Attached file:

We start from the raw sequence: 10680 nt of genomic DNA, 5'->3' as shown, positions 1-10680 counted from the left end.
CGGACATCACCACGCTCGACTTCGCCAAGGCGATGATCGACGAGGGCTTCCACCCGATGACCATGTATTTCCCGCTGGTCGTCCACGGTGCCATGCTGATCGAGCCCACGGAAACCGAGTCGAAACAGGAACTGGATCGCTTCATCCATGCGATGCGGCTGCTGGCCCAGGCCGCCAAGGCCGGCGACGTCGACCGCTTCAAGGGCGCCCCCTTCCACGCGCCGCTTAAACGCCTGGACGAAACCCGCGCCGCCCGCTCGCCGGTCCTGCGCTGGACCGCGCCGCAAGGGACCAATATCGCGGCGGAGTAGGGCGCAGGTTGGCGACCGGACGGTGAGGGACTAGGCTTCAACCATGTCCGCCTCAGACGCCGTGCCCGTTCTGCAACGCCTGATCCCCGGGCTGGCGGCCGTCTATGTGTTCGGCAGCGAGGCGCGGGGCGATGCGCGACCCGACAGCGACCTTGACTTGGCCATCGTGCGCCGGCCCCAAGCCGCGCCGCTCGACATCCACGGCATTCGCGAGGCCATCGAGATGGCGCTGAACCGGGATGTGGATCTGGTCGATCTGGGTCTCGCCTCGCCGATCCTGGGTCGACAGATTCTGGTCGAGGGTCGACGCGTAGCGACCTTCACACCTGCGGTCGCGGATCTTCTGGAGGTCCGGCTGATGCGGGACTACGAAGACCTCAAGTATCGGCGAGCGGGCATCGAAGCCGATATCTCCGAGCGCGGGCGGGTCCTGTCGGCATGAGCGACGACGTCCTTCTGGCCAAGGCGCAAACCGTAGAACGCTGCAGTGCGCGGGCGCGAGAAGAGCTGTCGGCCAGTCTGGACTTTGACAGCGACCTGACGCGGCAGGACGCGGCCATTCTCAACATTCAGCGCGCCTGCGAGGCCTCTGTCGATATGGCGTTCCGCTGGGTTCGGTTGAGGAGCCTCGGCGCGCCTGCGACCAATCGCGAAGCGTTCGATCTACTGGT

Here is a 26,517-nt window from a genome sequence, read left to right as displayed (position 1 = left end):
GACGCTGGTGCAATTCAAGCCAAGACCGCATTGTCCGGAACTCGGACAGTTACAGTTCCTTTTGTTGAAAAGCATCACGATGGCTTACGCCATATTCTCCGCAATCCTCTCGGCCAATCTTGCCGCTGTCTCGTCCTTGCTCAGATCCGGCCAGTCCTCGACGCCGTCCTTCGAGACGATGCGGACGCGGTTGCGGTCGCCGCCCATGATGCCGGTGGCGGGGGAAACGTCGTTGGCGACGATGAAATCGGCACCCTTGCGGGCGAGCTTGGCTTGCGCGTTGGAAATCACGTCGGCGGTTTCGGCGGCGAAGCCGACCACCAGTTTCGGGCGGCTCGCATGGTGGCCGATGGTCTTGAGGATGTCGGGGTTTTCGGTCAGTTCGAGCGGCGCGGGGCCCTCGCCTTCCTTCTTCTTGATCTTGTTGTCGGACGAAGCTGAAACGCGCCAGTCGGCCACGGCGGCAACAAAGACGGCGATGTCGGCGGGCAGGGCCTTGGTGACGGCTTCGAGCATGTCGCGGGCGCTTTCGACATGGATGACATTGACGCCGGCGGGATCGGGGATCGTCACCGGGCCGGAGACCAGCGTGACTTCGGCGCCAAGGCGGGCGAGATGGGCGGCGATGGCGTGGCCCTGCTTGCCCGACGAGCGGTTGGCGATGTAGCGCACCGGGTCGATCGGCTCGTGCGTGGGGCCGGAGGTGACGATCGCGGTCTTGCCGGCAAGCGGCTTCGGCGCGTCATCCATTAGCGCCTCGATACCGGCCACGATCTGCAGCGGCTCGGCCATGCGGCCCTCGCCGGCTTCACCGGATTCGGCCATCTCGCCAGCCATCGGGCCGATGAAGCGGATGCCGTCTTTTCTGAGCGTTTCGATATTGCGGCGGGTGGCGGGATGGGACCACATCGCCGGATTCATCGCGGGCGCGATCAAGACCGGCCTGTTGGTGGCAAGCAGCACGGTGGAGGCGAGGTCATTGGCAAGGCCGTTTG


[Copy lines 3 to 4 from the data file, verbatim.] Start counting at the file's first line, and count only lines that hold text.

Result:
Here is a 26,517-nt window from a genome sequence, read left to right as displayed (position 1 = left end):
GACGCTGGTGCAATTCAAGCCAAGACCGCATTGTCCGGAACTCGGACAGTTACAGTTCCTTTTGTTGAAAAGCATCACGATGGCTTACGCCATATTCTCCGCAATCCTCTCGGCCAATCTTGCCGCTGTCTCGTCCTTGCTCAGATCCGGCCAGTCCTCGACGCCGTCCTTCGAGACGATGCGGACGCGGTTGCGGTCGCCGCCCATGATGCCGGTGGCGGGGGAAACGTCGTTGGCGACGATGAAATCGGCACCCTTGCGGGCGAGCTTGGCTTGCGCGTTGGAAATCACGTCGGCGGTTTCGGCGGCGAAGCCGACCACCAGTTTCGGGCGGCTCGCATGGTGGCCGATGGTCTTGAGGATGTCGGGGTTTTCGGTCAGTTCGAGCGGCGCGGGGCCCTCGCCTTCCTTCTTCTTGATCTTGTTGTCGGACGAAGCTGAAACGCGCCAGTCGGCCACGGCGGCAACAAAGACGGCGATGTCGGCGGGCAGGGCCTTGGTGACGGCTTCGAGCATGTCGCGGGCGCTTTCGACATGGATGACATTGACGCCGGCGGGATCGGGGATCGTCACCGGGCCGGAGACCAGCGTGACTTCGGCGCCAAGGCGGGCGAGATGGGCGGCGATGGCGTGGCCCTGCTTGCCCGACGAGCGGTTGGCGATGTAGCGCACCGGGTCGATCGGCTCGTGCGTGGGGCCGGAGGTGACGATCGCGGTCTTGCCGGCAAGCGGCTTCGGCGCGTCATCCATTAGCGCCTCGATACCGGCCACGATCTGCAGCGGCTCGGCCATGCGGCCCTCGCCGGCTTCACCGGATTCGGCCATCTCGCCAGCCATCGGGCCGATGAAGCGGATGCCGTCTTTTCTGAGCGTTTCGATATTGCGGCGGGTGGCGGGATGGGACCACATCGCCGGATTCATCGCGGGCGCGATCAAGACCGGCCTGTTGGTGGCAAGCAGCACGGTGGAGGCGAGGTCATTGGCAAGGCCGTTTG